Listening To vs Learning From


kathy escobar -listening to versus learning from-3

These days we hear a lot about the importance of listening to voices from the margins. For so long, the dominant voices have been held by mostly male, mostly white leaders—not only in the church and ministry, but also in high levels of countless systems.

Slowly but surely things are shifting in small and healing ways and people are recognizing how much we’ve missed along the way. While our white outrage about racial injustice has picked up steam in the past few years, the reality is that our friends of color have been experiencing it all along.

Many of us just never took time to listen.

Privilege can do that to us.

I am not pointing the finger here; as a highly educated, white, progressive Christian, married, straight, insured woman who lives in the suburbs, I have an incredible amount of privilege bestowed upon me. Even though I’ve worked in the margins for many years and have heard countless stories of “what it’s like,” I am constantly struck by what’s available to me that’s not available to others.

In February my faith community, The Refuge, had the privilege of hosting Mark Charles, a Navajo American and an incredibly powerful and prophetic voice from Washington D.C. for a learning party at our Dinner Church. He shared about the Doctrine of Discovery and the roots of our terrible church history, American history, and how deep the grooves on racism remain. Our souls were rocked, and it was tough not to slip into despair and hopelessness—that there was no way out of the mess we created.

However, I always draw back on Psalm 9:6—The hope of the afflicted will never perish.

Hope is not going to come through quick results, immediate mind-changing, heart-softening, and the crumbling of hierarchical oppressive systems. Oh, how I wish it could be!

Instead, hope will come not just by listening to the voices of those in the margins, but by being truly taught by them. That is how we will be transformed.

Listening isn’t enough.

No question, listening is a start and better than nothing. But in and of itself it will be just another “Let’s get a woman’s voice, a black voice, a native voice, an LGBT+ voice” that will assuage the pain of all-white lineup of leaders, speakers, panels, and power.

The shift that I made at the Mark Charles event is remembering how desperate we are for new teachers.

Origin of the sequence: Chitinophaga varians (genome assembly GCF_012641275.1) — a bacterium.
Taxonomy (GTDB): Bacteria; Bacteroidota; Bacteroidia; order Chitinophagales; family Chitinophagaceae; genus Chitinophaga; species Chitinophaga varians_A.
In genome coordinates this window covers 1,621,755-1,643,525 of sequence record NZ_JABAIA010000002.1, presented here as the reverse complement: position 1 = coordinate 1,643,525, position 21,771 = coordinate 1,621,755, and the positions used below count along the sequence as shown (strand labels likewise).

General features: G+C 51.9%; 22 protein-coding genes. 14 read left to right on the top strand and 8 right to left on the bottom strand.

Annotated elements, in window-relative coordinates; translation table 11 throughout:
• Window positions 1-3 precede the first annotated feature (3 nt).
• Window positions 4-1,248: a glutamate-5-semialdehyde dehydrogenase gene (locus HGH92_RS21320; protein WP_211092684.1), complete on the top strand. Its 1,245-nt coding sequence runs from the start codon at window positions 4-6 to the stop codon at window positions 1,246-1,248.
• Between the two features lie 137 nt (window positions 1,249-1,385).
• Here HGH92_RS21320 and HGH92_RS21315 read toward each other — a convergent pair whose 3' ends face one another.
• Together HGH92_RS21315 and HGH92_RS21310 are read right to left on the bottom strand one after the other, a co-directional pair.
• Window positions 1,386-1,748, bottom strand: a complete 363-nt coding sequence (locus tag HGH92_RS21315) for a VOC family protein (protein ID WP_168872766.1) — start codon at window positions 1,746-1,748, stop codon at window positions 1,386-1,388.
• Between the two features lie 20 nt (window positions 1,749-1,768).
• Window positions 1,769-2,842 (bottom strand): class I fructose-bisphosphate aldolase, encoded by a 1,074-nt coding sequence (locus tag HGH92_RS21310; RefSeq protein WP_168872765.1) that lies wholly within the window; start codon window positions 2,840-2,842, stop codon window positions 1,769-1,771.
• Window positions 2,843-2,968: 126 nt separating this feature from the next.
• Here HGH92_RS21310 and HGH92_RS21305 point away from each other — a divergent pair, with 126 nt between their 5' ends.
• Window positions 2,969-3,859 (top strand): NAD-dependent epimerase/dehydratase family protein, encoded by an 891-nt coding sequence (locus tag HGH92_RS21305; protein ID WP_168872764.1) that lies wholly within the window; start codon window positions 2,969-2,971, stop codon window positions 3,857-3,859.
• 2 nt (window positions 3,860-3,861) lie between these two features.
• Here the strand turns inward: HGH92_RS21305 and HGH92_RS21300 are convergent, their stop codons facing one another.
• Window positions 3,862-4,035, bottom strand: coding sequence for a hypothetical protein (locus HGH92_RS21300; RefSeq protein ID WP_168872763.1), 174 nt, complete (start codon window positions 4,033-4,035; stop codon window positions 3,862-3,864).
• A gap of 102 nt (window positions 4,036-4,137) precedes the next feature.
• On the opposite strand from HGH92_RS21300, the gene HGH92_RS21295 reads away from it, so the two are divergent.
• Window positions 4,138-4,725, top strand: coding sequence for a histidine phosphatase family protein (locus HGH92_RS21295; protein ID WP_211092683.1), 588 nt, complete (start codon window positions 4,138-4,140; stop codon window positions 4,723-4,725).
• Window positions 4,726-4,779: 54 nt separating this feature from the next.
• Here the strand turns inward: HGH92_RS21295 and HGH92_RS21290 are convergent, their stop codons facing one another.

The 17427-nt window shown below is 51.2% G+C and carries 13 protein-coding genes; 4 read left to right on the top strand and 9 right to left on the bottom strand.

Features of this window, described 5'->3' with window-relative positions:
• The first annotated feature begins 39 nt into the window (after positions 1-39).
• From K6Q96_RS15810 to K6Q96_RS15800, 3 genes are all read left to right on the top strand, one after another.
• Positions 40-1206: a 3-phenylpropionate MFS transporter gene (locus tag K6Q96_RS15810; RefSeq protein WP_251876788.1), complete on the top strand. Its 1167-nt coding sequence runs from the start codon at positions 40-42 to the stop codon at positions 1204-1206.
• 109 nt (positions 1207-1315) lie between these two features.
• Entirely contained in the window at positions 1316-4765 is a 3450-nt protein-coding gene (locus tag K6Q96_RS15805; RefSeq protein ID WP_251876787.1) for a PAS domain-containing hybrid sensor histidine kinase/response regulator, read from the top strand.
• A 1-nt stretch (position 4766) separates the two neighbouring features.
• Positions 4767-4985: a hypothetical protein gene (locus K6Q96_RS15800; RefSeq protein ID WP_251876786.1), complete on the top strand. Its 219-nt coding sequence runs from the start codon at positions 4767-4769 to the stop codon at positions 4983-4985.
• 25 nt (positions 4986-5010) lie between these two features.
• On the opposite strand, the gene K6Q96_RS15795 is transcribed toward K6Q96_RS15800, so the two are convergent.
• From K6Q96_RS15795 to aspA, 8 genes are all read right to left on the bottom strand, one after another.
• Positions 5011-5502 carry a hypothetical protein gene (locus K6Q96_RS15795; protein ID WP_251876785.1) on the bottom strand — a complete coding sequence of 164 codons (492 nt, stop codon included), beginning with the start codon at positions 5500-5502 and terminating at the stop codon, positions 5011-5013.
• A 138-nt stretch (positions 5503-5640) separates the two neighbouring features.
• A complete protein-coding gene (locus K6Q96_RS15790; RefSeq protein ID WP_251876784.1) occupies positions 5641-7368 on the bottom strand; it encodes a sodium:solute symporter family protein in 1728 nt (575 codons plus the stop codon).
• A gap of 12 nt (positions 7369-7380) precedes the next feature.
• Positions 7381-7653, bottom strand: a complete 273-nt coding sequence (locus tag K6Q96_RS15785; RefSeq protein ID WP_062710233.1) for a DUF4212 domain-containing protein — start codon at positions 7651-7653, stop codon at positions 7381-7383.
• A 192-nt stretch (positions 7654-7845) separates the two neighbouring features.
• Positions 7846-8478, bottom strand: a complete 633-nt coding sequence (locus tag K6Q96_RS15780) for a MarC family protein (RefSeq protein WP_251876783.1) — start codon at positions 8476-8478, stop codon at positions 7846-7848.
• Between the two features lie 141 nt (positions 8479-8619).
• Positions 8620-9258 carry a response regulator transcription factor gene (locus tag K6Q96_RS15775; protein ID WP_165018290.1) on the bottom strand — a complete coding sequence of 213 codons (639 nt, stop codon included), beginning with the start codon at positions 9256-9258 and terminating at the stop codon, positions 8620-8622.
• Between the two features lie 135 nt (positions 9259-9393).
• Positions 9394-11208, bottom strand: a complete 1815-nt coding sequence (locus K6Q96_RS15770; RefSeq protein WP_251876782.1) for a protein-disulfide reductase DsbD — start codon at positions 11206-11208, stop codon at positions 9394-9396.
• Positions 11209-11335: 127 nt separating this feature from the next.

We need new teachers!

Let’s face it, most all our teachers came from our own strain of belief, demographic, and more. We were taught by teachers who looked like us, spoke like us, believed like us.

It’s not a terrible thing; I have learned some amazing things from white, educated, privileged males.

However, it’s time for new teachers like never before.

Black, brown, women, LGBT+, youth, poor, and more—we’ve got an incredible amount of new teachers who we can not only listen to, but also learn from.

Teachers challenge.

Teachers expand our world.

Teachers make us angry.

Teachers inspire us.

Teachers stir the pot and help us think of what we haven’t thought of before.

While “listening to” voices from the margins requires a degree of humility, “learning from” and “being taught by” voices from the margins require a whole other level of humility.

Being taught requires submission.

It requires realizing they know more than we do.

It requires time and space and intention.

My hope, my heart, my challenge to myself and to all of us is to use this upcoming year to gather more teachers to learn from.

I want to not only listen to new voices, but also consider them as teachers and me as a student. There are countless number of men and women of all shapes and sizes and experiences who have a great gift to give us, if are willing to learn, not just listen.

Who are some of your teachers?

What are some of the gaps you’ve got in who you listen to?

Here’s to not just listening, but to being taught.

One thing I’m definitely certain of now more than ever—there’s a lot to learn.